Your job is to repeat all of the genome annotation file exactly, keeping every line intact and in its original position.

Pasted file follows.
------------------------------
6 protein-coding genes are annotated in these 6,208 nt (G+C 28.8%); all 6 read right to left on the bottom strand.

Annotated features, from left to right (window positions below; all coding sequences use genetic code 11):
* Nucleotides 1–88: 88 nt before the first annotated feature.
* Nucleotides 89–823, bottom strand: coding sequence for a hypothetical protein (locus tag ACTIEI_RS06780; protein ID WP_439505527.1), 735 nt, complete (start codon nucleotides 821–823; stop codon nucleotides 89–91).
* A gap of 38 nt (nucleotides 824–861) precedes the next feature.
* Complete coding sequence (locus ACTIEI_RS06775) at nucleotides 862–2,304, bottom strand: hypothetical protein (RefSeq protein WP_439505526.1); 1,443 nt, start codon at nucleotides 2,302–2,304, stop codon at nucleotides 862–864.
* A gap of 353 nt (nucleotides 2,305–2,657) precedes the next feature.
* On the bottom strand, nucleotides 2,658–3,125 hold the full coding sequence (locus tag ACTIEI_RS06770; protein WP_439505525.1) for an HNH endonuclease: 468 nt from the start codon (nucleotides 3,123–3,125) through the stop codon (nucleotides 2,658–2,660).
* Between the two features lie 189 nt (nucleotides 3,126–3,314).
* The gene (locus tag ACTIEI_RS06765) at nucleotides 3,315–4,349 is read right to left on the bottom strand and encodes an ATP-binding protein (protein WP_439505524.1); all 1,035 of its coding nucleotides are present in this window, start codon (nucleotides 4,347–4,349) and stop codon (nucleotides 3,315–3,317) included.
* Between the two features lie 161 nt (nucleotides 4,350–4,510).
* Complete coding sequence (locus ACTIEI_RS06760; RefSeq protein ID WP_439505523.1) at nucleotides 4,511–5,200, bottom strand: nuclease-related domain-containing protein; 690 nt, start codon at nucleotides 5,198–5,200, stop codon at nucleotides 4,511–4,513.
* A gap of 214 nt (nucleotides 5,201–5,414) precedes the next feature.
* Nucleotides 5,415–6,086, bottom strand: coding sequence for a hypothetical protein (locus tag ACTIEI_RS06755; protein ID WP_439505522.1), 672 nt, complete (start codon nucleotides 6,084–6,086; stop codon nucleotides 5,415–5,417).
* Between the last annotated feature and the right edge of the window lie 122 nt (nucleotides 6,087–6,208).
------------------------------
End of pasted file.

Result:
6 protein-coding genes are annotated in these 6,208 nt (G+C 28.8%); all 6 read right to left on the bottom strand.

Annotated features, from left to right (window positions below; all coding sequences use genetic code 11):
* Nucleotides 1–88: 88 nt before the first annotated feature.
* Nucleotides 89–823, bottom strand: coding sequence for a hypothetical protein (locus tag ACTIEI_RS06780; protein ID WP_439505527.1), 735 nt, complete (start codon nucleotides 821–823; stop codon nucleotides 89–91).
* A gap of 38 nt (nucleotides 824–861) precedes the next feature.
* Complete coding sequence (locus ACTIEI_RS06775) at nucleotides 862–2,304, bottom strand: hypothetical protein (RefSeq protein WP_439505526.1); 1,443 nt, start codon at nucleotides 2,302–2,304, stop codon at nucleotides 862–864.
* A gap of 353 nt (nucleotides 2,305–2,657) precedes the next feature.
* On the bottom strand, nucleotides 2,658–3,125 hold the full coding sequence (locus tag ACTIEI_RS06770; protein WP_439505525.1) for an HNH endonuclease: 468 nt from the start codon (nucleotides 3,123–3,125) through the stop codon (nucleotides 2,658–2,660).
* Between the two features lie 189 nt (nucleotides 3,126–3,314).
* The gene (locus tag ACTIEI_RS06765) at nucleotides 3,315–4,349 is read right to left on the bottom strand and encodes an ATP-binding protein (protein WP_439505524.1); all 1,035 of its coding nucleotides are present in this window, start codon (nucleotides 4,347–4,349) and stop codon (nucleotides 3,315–3,317) included.
* Between the two features lie 161 nt (nucleotides 4,350–4,510).
* Complete coding sequence (locus ACTIEI_RS06760; RefSeq protein ID WP_439505523.1) at nucleotides 4,511–5,200, bottom strand: nuclease-related domain-containing protein; 690 nt, start codon at nucleotides 5,198–5,200, stop codon at nucleotides 4,511–4,513.
* A gap of 214 nt (nucleotides 5,201–5,414) precedes the next feature.
* Nucleotides 5,415–6,086, bottom strand: coding sequence for a hypothetical protein (locus tag ACTIEI_RS06755; protein ID WP_439505522.1), 672 nt, complete (start codon nucleotides 6,084–6,086; stop codon nucleotides 5,415–5,417).
* Between the last annotated feature and the right edge of the window lie 122 nt (nucleotides 6,087–6,208).